Athletics - Claire Squires had taken stimulant before death in London Marathon

An inquest held in London today into the tragic death of Claire Squires at last year's London Marathon has recorded a narrative verdict, after the coroner said she died of cardiac failure caused by extreme exertion, complicated by DMAA toxicity.

Athletics - Claire Squires had taken stimulant before death in London Marathon

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Claire Squires, Facebook

The 30-year-old from North Kilworth, Leicestershire collapsed and died while running the final stretch of the 26.2-mile London Marathon course in April last year.

Her boyfriend Simon van Herrewege told the Southwark Coroner's Court that she had bought a supplement called Jack3D, which contained heart-rate increasing stimulant DMAA.

"Claire ended up getting a tub of this supplement Jack3D to give you a bit of an energy boost," van Herrewege said.

"It is a bit like caffeine. Claire never really got on with it. She never really liked it.

"She said she would take one scoop in her water bottle.

"She said that if 'I hit a bit of wall I will take it'."

The hearing was told the supplement can still be bought on Amazon but that DMAA has since been removed as an ingredient.

Dr Jon van der Walt, who performed the post mortem, suggested that the cause of death could have been "extreme physical exertion complicated by DMAA".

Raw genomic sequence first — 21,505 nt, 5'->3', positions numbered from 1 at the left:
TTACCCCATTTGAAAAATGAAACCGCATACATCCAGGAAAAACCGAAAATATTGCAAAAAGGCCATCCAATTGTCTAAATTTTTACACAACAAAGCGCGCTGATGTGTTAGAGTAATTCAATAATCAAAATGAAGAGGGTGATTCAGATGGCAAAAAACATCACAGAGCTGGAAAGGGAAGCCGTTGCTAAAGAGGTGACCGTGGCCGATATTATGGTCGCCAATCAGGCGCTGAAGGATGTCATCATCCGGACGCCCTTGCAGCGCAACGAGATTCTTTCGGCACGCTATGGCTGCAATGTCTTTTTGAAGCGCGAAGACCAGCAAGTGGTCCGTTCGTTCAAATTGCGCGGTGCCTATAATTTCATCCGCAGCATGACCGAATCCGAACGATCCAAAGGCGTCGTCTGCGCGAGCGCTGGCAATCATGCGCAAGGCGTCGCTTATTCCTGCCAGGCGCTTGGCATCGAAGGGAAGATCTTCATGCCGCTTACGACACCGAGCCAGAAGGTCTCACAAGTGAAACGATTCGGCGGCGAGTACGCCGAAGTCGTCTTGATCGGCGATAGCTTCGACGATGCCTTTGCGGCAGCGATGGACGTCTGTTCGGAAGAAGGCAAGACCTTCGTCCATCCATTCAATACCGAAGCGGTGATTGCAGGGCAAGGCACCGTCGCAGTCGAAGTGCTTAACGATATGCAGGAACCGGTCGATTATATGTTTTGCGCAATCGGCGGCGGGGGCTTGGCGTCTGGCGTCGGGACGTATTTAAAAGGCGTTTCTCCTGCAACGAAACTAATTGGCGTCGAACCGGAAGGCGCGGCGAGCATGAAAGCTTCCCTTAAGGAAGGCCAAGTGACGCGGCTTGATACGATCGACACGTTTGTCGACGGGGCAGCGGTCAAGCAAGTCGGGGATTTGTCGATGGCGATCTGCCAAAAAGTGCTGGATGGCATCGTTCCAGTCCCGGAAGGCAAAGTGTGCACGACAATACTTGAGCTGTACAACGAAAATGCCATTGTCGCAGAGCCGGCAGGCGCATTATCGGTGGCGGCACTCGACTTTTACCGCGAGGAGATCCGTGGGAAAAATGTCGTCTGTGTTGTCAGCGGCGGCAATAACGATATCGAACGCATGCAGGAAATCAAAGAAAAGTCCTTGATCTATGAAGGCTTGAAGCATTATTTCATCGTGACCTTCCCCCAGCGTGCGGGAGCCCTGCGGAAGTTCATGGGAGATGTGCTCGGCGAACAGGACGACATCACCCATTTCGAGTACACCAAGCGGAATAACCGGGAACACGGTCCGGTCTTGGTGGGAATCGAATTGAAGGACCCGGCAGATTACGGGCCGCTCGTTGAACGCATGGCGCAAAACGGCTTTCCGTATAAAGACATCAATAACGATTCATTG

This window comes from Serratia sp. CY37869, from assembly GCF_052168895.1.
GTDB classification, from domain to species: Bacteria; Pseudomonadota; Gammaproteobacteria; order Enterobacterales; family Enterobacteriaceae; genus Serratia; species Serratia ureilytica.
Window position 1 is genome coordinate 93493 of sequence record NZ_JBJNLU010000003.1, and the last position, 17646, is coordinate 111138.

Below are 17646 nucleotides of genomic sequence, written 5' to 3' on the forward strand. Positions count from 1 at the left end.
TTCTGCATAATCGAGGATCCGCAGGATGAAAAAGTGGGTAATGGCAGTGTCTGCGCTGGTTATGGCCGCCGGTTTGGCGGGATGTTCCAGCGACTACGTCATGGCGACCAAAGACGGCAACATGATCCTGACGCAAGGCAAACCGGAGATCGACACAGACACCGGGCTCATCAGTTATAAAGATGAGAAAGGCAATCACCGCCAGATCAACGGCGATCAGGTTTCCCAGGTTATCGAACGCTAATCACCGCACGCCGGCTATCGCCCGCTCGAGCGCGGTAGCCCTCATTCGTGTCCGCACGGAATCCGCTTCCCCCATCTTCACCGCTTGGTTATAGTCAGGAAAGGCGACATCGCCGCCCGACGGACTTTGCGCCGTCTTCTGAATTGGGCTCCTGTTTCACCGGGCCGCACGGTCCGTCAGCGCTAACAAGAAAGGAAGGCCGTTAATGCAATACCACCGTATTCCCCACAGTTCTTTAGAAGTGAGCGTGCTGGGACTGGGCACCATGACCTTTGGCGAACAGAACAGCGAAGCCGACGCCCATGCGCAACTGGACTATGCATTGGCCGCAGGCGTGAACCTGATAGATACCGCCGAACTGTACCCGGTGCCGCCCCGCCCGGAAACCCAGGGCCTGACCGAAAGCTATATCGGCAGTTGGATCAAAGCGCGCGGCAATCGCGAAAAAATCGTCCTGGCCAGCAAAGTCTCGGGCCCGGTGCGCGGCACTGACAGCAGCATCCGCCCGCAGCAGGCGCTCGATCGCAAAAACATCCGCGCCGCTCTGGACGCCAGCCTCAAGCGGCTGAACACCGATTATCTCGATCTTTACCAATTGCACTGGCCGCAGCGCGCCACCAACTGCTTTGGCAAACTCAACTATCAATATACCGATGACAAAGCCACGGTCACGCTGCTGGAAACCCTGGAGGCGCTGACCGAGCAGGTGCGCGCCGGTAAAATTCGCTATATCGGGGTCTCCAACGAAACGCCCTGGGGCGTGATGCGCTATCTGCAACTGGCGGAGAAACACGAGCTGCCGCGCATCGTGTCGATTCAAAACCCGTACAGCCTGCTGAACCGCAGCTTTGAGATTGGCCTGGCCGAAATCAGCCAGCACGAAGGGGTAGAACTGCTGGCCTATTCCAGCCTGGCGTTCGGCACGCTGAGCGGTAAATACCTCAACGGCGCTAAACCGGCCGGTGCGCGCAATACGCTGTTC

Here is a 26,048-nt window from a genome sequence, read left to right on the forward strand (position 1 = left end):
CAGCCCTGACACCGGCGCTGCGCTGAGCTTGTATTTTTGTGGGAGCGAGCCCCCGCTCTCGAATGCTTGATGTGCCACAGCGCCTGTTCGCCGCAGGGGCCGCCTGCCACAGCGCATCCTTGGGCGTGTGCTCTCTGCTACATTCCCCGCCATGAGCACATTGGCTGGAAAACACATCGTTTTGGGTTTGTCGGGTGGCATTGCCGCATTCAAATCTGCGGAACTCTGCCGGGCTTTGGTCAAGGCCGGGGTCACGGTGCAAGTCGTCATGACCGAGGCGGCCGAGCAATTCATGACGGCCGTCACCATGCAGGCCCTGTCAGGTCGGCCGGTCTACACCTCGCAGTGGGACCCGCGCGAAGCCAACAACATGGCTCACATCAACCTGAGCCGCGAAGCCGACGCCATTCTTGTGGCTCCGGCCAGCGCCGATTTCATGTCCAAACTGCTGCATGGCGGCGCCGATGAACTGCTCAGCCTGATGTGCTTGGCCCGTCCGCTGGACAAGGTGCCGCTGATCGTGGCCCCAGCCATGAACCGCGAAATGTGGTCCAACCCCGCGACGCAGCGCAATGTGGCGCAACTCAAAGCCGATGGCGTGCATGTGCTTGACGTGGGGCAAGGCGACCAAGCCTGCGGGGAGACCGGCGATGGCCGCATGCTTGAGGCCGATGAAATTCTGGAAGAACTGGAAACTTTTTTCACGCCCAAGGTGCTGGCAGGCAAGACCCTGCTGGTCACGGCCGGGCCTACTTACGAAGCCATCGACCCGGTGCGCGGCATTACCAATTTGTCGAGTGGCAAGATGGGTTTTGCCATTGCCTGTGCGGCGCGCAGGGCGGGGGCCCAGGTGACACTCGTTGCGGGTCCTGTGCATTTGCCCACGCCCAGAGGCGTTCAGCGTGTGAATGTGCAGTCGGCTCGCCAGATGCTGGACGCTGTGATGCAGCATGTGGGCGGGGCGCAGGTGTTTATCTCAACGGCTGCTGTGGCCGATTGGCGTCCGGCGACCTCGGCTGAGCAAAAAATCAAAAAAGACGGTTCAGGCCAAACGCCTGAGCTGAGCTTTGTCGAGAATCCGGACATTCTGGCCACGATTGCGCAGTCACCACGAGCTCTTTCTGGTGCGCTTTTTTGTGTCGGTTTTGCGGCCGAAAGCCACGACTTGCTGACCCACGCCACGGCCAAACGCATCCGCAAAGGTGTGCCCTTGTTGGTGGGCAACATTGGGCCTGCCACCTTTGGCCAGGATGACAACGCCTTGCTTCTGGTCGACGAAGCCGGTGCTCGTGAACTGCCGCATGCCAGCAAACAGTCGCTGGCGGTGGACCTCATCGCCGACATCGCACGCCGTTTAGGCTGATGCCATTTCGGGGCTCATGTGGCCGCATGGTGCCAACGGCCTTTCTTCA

She had been running the marathon with the aim of raising just £500 but as news of her death spread, tens of thousands of pounds was donated to her Just Giving page - and it kept on coming.

More than 80,000 people have made a donation on her page – raising more than £940,000 – with donations from other sources taking that total to well over a million.

Squires, who had been diagnosed with an irregular heartbeat, was running the London Marathon for the second time when she fell to the ground on Birdcage Walk, near Buckingham Palace.

She had been treated by medical teams situated along the route before she was rushed to hospital, where she was later pronounced dead.

Squires was running to raise funds for the Samaritans in honour of her brother Grant, who died of a drug overdose in 2001 aged 25.

Her mother Cilla has also volunteered for the Samaritans for over 24 years and has since worked with the charity to develop The Claire Squires Fund to help out charities they believe Claire would have been passionate about.

Her family and friends have also set up the Squires Effect charity which has a similar motive.

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